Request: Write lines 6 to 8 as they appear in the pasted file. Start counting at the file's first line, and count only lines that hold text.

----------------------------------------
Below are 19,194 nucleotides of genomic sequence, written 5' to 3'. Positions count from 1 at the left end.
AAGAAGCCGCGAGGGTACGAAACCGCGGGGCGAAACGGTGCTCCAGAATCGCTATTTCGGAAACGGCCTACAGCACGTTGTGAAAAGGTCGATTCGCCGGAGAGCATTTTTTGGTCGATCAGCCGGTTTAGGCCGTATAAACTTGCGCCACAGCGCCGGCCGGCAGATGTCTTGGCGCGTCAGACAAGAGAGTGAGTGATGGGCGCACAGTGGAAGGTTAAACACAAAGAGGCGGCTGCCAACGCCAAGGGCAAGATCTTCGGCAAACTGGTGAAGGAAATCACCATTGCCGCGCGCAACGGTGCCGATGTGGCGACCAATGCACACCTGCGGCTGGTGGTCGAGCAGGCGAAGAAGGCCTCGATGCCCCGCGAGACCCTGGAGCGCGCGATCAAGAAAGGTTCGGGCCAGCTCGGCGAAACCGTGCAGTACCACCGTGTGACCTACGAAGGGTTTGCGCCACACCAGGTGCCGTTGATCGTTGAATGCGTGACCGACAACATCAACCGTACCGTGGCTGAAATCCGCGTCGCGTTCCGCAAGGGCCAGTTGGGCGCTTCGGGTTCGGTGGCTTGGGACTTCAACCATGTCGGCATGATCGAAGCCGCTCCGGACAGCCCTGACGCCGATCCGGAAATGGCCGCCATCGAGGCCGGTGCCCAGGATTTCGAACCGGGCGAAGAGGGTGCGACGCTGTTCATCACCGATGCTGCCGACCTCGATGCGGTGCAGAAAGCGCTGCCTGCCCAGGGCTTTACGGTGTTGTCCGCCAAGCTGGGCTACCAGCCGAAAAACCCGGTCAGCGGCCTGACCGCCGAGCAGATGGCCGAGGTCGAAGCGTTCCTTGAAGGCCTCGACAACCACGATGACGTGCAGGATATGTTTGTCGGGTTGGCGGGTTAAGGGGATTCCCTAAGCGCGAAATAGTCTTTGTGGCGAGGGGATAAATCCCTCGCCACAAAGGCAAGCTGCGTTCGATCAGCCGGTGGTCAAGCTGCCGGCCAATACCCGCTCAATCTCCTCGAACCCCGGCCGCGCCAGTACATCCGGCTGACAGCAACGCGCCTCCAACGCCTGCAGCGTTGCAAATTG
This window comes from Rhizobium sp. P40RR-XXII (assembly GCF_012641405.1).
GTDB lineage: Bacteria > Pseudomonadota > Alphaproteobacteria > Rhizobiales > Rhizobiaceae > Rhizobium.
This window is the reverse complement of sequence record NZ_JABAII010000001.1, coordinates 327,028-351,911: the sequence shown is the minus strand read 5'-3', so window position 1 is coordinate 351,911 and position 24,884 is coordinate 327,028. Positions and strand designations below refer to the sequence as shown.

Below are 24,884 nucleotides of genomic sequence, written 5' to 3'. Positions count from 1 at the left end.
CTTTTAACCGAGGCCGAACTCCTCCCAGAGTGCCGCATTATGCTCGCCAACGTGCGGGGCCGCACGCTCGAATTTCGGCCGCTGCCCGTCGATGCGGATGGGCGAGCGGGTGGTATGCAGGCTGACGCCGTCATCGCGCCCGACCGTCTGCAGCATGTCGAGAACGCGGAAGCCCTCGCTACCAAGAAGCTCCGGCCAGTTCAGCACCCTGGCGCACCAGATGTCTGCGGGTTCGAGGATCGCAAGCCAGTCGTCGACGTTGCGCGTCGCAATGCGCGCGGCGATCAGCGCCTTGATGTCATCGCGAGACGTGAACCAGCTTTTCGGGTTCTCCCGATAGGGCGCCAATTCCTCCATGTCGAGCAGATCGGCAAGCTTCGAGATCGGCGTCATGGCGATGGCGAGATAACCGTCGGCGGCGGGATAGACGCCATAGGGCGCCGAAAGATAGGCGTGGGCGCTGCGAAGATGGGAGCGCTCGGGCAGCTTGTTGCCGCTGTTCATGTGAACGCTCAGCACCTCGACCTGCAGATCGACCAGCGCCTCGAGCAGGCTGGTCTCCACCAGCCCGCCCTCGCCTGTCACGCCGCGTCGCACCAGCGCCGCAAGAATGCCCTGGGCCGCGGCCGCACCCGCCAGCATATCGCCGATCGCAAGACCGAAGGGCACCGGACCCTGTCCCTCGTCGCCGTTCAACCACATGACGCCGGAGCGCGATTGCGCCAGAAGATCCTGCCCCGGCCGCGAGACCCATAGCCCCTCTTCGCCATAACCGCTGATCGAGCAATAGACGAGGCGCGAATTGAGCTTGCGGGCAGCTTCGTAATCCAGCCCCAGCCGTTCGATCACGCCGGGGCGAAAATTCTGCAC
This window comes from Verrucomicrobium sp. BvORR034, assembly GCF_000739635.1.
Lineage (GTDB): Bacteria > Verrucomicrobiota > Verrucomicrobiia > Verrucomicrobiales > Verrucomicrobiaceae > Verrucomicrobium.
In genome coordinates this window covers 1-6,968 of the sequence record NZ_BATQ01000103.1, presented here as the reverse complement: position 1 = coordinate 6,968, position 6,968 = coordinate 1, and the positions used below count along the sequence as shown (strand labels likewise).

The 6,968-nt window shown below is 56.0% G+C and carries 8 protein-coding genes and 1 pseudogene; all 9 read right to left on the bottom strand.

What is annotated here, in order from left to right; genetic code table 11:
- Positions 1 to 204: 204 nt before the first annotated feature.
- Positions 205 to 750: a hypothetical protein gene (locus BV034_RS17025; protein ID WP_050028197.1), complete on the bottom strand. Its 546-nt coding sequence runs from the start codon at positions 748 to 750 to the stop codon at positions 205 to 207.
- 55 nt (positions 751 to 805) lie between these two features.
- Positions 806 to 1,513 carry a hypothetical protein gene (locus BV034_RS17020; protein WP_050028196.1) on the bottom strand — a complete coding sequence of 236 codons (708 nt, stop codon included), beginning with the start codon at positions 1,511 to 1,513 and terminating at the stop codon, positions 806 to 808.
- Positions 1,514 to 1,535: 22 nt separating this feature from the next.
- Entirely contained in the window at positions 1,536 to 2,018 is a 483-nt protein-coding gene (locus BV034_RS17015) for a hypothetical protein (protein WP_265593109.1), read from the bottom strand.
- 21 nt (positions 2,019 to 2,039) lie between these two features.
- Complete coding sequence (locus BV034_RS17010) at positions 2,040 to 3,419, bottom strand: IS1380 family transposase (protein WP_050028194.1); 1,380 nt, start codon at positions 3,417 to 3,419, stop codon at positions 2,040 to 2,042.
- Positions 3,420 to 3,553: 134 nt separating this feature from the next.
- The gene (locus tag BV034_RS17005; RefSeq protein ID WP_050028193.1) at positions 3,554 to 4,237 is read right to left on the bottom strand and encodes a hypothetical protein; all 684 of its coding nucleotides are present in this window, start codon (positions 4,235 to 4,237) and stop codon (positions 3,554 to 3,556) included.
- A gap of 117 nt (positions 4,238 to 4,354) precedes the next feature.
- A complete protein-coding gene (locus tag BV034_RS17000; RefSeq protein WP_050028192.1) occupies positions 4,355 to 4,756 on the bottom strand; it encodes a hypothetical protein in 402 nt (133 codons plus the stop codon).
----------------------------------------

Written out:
Below are 24,884 nucleotides of genomic sequence, written 5' to 3'. Positions count from 1 at the left end.
CTTTTAACCGAGGCCGAACTCCTCCCAGAGTGCCGCATTATGCTCGCCAACGTGCGGGGCCGCACGCTCGAATTTCGGCCGCTGCCCGTCGATGCGGATGGGCGAGCGGGTGGTATGCAGGCTGACGCCGTCATCGCGCCCGACCGTCTGCAGCATGTCGAGAACGCGGAAGCCCTCGCTACCAAGAAGCTCCGGCCAGTTCAGCACCCTGGCGCACCAGATGTCTGCGGGTTCGAGGATCGCAAGCCAGTCGTCGACGTTGCGCGTCGCAATGCGCGCGGCGATCAGCGCCTTGATGTCATCGCGAGACGTGAACCAGCTTTTCGGGTTCTCCCGATAGGGCGCCAATTCCTCCATGTCGAGCAGATCGGCAAGCTTCGAGATCGGCGTCATGGCGATGGCGAGATAACCGTCGGCGGCGGGATAGACGCCATAGGGCGCCGAAAGATAGGCGTGGGCGCTGCGAAGATGGGAGCGCTCGGGCAGCTTGTTGCCGCTGTTCATGTGAACGCTCAGCACCTCGACCTGCAGATCGACCAGCGCCTCGAGCAGGCTGGTCTCCACCAGCCCGCCCTCGCCTGTCACGCCGCGTCGCACCAGCGCCGCAAGAATGCCCTGGGCCGCGGCCGCACCCGCCAGCATATCGCCGATCGCAAGACCGAAGGGCACCGGACCCTGTCCCTCGTCGCCGTTCAACCACATGACGCCGGAGCGCGATTGCGCCAGAAGATCCTGCCCCGGCCGCGAGACCCATAGCCCCTCTTCGCCATAACCGCTGATCGAGCAATAGACGAGGCGCGAATTGAGCTTGCGGGCAGCTTCGTAATCCAGCCCCAGCCGTTCGATCACGCCGGGGCGAAAATTCTGCAC
This window comes from Verrucomicrobium sp. BvORR034, assembly GCF_000739635.1.